“And what I was angry about was that he wasn’t coordinating with us. I now actually realise, having listened to his deposition, that he was absolutely right. That he wasn’t coordinating with us because we weren’t doing the same thing that he was doing,” she said of the effort by Mr Sondland and others to fulfil the president’s demands for a Ukraine investigation.

She later added: “Because he was being involved in a domestic political errand. And we were being involved in national security foreign policy. And those things had just diverged.”

Fiona Hill confirms the story that at age 11 a boy set her pigtails on fire during a test

But Dr Hill also said she predicted that that divergence would not end well. “I did say to him, Ambassador Sondland, Gordon, I think this is going to blow up. And here we are,” she said.

But beyond the testimony came the political spin, with House members on both sides of the aisle attempting to explain what they had heard to fit the narrative they wanted as the two sides continue the fight over public opinion.

Dean Phillips, a Democrat from Minnesota, told The Independent that the testimony — which included point-blank confirmation from Mr Holmes of a “quid pro quo” — amounted to the latest signal that things were looking up for Democrats.

“These pieces of the puzzle are being put together. The timeline, the corroboration, the authenticity of all the witnesses are very helpful to me as I piece it together,” Mr Phillips said.

He continued: “The intelligence community has articulated the same perspective that Dr Hill has today for sometime. This does not seem to have to been digested by many, and whether that changes anything I don’t know. But to hear someone who has served under both Republican and Democratic administrations share that truth is important, and it’s important [for] Americans to know in an era where it’s so difficult for so many to ascertain facts.”

Fiona Hill and David Holmes take their seats before giving evidence at the public impeachment hearings into Donald Trump (AP)

Raja Krishnamoorthi, of Illinois, lauded the witnesses: “I think these witnesses are incredibly brave. They have no reason to lie and in some cases they’re risking their careers coming here, and they’ve provided tremendous testimony that has filled in a lot of holes. The people that aren’t coming in are relying on different defences or just flat-out obstructing, and we’re not going to wait on them because based on what everyone said, there may be ongoing offences in this White House today and we have to do everything we can to put a stop to it.”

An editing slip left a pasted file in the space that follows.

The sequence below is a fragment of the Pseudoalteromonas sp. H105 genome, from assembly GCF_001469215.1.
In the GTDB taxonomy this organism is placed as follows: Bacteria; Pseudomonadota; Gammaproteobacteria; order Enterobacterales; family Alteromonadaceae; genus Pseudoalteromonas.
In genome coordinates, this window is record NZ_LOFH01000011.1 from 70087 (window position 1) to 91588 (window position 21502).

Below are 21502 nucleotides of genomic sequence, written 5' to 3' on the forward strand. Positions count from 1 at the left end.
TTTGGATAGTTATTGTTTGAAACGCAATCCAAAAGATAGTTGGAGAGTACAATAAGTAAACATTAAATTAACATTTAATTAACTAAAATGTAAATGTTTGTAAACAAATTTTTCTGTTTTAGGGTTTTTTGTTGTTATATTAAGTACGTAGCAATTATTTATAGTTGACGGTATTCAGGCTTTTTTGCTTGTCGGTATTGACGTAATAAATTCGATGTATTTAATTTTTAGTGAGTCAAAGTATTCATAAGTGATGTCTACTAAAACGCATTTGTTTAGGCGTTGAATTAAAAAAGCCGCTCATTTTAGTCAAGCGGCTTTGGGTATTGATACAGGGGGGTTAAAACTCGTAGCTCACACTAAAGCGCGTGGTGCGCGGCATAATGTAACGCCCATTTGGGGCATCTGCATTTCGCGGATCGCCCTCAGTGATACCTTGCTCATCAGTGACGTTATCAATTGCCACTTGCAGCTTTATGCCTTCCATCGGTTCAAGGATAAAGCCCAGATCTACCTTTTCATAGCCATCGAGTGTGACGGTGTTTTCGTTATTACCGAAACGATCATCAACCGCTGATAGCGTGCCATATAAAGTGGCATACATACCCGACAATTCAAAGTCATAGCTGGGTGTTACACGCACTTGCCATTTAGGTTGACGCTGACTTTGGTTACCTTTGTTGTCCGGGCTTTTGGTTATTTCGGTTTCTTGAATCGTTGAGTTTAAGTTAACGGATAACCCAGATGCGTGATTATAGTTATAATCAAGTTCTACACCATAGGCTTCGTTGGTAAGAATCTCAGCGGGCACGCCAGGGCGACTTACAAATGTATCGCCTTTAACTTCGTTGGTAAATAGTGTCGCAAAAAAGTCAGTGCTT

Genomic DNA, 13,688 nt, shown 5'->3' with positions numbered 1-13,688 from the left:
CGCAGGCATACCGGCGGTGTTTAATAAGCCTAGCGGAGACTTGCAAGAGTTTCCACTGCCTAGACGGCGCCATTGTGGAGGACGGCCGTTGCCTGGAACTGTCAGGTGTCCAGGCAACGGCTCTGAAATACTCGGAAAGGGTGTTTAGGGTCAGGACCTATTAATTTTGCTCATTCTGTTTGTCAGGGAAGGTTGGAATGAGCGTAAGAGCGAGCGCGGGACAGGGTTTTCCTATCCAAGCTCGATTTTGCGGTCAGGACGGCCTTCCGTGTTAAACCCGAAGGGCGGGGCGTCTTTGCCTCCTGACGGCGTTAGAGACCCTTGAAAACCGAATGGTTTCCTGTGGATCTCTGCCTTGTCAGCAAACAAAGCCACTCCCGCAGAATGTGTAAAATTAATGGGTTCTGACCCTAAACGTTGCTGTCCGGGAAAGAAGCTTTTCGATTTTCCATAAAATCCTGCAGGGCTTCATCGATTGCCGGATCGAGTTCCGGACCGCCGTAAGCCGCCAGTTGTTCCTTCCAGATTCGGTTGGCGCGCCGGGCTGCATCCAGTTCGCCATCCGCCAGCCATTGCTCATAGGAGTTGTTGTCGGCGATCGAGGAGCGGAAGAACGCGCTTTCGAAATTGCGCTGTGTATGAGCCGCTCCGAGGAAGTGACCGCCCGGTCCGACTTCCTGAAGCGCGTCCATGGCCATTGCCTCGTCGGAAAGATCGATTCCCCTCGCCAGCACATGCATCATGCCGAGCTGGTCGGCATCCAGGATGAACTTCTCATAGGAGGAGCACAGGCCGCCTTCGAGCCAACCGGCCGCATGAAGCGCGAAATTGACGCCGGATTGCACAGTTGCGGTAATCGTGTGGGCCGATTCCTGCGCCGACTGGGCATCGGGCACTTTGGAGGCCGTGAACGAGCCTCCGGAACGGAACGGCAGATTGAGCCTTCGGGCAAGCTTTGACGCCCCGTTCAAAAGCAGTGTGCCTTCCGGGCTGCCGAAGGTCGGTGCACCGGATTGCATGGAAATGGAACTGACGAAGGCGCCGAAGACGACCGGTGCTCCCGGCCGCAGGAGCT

He continued: “We can’t let foreign policy ever be run the way that it has been, and we just need to move forward and hold people accountable as necessary.”

Republicans, meanwhile, downplayed the testimony they had just heard.

“I haven’t heard anything that would suggest there’s an ‘a-ha!’ moment,” Mark Meadows, Republican from North Carolina, told The Independent.

Mr Meadows also took issue with the notion that Ukrainians did not try to influence the 2016 election, since officials had run op-eds that were not in support of Mr Trump. When asked how those efforts are similar to the email hacking and disinformation campaign conducted by Russia, he responded: “Since it hasn’t been investigated, how would we know? Has anyone investigated Ukraine’s influence in the 2016 election?”

Republican Scott Perry, of Pennsylvania, said that the testimony was all show, and little reliable substance. “Predictable. Just perceptions and secondhand information — maybe a little first-hand information. It’s testimony that’s meant to be inflammatory, meant to be derogatory … and very little has anything to do with the president directly.”

“The testimony was consistent with their depositions,” said Michael Conaway, Republican of Texas.

The session was the last scheduled impeachment hearing. Democrats have indicated that they would like to move quickly with the investigation, even though much of the evidence presented to them so far could lead them to further witnesses, including the likes of John Bolton or Mick Mulvaney, both of whom would likely result in damaging and cumbersome legal battles.

House speaker Nancy Pelosi said during her weekly news conference that she believes the evidence already before the committee shows clearly that Mr Trump used the American government as leverage for his own personal gain. She also indicated Democrats could introduce articles of impeachment before the end of the year.